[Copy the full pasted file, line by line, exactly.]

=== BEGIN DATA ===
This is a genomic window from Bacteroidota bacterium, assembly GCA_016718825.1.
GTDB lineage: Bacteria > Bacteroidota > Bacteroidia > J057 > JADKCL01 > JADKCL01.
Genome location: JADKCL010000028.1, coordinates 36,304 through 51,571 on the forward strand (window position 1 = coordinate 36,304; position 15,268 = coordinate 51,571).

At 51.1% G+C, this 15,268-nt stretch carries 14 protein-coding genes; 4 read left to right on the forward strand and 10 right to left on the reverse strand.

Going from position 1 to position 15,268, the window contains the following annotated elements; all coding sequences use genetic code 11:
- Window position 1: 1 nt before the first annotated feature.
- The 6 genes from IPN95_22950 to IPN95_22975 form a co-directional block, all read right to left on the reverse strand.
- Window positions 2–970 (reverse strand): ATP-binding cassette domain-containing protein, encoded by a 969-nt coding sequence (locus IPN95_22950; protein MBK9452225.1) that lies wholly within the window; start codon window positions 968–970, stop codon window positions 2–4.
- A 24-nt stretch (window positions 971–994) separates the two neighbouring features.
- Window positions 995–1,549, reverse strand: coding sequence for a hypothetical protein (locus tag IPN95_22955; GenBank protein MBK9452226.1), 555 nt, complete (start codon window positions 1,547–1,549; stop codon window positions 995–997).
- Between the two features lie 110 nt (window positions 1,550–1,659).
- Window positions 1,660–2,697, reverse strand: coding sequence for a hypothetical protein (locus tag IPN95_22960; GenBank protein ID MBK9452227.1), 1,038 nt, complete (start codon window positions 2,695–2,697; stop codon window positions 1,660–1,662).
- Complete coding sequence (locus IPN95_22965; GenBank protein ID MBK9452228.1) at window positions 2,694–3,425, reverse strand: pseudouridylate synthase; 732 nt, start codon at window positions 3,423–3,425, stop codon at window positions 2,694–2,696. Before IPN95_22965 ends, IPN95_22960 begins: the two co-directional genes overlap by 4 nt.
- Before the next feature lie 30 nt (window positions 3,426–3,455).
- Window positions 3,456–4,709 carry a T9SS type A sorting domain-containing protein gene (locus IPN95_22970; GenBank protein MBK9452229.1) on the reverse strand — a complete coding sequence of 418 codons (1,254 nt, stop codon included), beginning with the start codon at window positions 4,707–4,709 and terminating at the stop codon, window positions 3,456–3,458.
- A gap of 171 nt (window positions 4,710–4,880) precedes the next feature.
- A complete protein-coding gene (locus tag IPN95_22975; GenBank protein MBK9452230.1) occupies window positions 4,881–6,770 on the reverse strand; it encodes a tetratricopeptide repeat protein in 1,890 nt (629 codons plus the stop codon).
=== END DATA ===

This is a genomic window from Bacteroidota bacterium, assembly GCA_016718825.1.
GTDB lineage: Bacteria > Bacteroidota > Bacteroidia > J057 > JADKCL01 > JADKCL01.
Genome location: JADKCL010000028.1, coordinates 36,304 through 51,571 on the forward strand (window position 1 = coordinate 36,304; position 15,268 = coordinate 51,571).

At 51.1% G+C, this 15,268-nt stretch carries 14 protein-coding genes; 4 read left to right on the forward strand and 10 right to left on the reverse strand.

Going from position 1 to position 15,268, the window contains the following annotated elements; all coding sequences use genetic code 11:
- Window position 1: 1 nt before the first annotated feature.
- The 6 genes from IPN95_22950 to IPN95_22975 form a co-directional block, all read right to left on the reverse strand.
- Window positions 2–970 (reverse strand): ATP-binding cassette domain-containing protein, encoded by a 969-nt coding sequence (locus IPN95_22950; protein MBK9452225.1) that lies wholly within the window; start codon window positions 968–970, stop codon window positions 2–4.
- A 24-nt stretch (window positions 971–994) separates the two neighbouring features.
- Window positions 995–1,549, reverse strand: coding sequence for a hypothetical protein (locus tag IPN95_22955; GenBank protein MBK9452226.1), 555 nt, complete (start codon window positions 1,547–1,549; stop codon window positions 995–997).
- Between the two features lie 110 nt (window positions 1,550–1,659).
- Window positions 1,660–2,697, reverse strand: coding sequence for a hypothetical protein (locus tag IPN95_22960; GenBank protein ID MBK9452227.1), 1,038 nt, complete (start codon window positions 2,695–2,697; stop codon window positions 1,660–1,662).
- Complete coding sequence (locus IPN95_22965; GenBank protein ID MBK9452228.1) at window positions 2,694–3,425, reverse strand: pseudouridylate synthase; 732 nt, start codon at window positions 3,423–3,425, stop codon at window positions 2,694–2,696. Before IPN95_22965 ends, IPN95_22960 begins: the two co-directional genes overlap by 4 nt.
- Before the next feature lie 30 nt (window positions 3,426–3,455).
- Window positions 3,456–4,709 carry a T9SS type A sorting domain-containing protein gene (locus IPN95_22970; GenBank protein MBK9452229.1) on the reverse strand — a complete coding sequence of 418 codons (1,254 nt, stop codon included), beginning with the start codon at window positions 4,707–4,709 and terminating at the stop codon, window positions 3,456–3,458.
- A gap of 171 nt (window positions 4,710–4,880) precedes the next feature.
- A complete protein-coding gene (locus tag IPN95_22975; GenBank protein MBK9452230.1) occupies window positions 4,881–6,770 on the reverse strand; it encodes a tetratricopeptide repeat protein in 1,890 nt (629 codons plus the stop codon).